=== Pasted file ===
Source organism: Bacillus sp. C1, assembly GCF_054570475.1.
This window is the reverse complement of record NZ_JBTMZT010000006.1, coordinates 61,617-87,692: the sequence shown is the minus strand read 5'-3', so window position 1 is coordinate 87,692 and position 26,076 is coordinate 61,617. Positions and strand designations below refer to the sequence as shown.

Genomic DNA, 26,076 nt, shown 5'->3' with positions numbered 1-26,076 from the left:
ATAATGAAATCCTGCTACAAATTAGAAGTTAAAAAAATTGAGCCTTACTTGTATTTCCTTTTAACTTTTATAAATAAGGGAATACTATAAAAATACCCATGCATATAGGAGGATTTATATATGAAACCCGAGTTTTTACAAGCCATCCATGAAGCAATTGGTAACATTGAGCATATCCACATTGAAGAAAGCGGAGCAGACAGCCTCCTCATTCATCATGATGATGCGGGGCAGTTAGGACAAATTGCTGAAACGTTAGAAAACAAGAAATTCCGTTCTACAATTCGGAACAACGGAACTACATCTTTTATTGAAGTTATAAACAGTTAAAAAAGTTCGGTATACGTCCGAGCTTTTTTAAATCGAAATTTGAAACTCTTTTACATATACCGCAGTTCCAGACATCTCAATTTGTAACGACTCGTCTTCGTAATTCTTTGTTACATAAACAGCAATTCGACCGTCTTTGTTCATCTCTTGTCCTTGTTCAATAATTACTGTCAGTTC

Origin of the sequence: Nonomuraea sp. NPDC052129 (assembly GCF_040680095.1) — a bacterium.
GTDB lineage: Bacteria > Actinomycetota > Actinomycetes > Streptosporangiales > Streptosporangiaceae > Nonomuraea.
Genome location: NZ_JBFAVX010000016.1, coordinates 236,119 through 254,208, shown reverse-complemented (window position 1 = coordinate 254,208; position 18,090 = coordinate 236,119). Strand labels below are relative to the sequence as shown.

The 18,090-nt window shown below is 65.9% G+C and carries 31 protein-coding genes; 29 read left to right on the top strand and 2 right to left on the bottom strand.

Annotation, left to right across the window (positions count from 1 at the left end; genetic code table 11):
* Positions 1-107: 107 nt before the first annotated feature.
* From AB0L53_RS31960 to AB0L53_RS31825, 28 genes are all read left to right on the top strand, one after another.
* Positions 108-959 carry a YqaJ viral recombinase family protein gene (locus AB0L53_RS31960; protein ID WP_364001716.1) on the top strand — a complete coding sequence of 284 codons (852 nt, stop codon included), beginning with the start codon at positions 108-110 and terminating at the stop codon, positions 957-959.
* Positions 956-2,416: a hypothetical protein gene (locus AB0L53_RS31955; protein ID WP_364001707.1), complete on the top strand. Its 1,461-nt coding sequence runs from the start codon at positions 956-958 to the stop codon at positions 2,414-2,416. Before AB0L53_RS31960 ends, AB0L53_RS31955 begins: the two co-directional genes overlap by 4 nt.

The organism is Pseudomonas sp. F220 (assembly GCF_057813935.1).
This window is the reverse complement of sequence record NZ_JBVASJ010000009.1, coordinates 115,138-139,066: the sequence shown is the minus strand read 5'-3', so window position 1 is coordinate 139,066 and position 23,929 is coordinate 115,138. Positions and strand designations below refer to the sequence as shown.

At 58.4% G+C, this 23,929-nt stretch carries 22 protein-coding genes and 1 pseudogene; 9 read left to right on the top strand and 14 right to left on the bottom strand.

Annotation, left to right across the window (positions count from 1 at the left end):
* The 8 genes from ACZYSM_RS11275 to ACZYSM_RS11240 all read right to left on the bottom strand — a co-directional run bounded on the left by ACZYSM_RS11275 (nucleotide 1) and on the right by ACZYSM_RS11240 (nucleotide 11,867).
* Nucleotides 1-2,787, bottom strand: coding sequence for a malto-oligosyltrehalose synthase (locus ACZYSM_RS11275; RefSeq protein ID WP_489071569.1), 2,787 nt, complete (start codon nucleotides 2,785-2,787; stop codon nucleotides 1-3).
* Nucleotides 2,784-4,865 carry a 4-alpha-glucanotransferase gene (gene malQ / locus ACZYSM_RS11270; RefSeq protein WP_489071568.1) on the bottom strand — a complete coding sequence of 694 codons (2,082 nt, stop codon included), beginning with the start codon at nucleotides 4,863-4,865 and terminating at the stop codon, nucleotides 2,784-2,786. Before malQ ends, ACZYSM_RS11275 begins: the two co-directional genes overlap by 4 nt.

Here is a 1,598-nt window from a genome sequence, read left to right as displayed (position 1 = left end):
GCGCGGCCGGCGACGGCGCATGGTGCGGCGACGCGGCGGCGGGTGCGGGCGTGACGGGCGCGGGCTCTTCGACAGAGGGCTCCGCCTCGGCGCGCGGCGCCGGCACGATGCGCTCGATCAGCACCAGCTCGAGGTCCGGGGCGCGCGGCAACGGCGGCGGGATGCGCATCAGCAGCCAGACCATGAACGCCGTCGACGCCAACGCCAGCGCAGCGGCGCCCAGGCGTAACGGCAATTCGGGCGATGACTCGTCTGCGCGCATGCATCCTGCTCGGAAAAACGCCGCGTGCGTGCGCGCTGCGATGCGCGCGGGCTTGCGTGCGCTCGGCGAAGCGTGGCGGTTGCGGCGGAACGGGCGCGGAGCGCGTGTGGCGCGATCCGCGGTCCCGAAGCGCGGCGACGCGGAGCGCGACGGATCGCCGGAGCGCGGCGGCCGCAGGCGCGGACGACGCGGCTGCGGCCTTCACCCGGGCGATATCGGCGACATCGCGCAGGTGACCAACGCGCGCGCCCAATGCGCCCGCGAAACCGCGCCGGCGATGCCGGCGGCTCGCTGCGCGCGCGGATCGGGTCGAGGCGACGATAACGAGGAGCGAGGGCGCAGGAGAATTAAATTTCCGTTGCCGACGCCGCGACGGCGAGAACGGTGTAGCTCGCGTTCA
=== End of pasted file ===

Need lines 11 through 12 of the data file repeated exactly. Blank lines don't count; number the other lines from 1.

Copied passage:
* From AB0L53_RS31960 to AB0L53_RS31825, 28 genes are all read left to right on the top strand, one after another.
* Positions 108-959 carry a YqaJ viral recombinase family protein gene (locus AB0L53_RS31960; protein ID WP_364001716.1) on the top strand — a complete coding sequence of 284 codons (852 nt, stop codon included), beginning with the start codon at positions 108-110 and terminating at the stop codon, positions 957-959.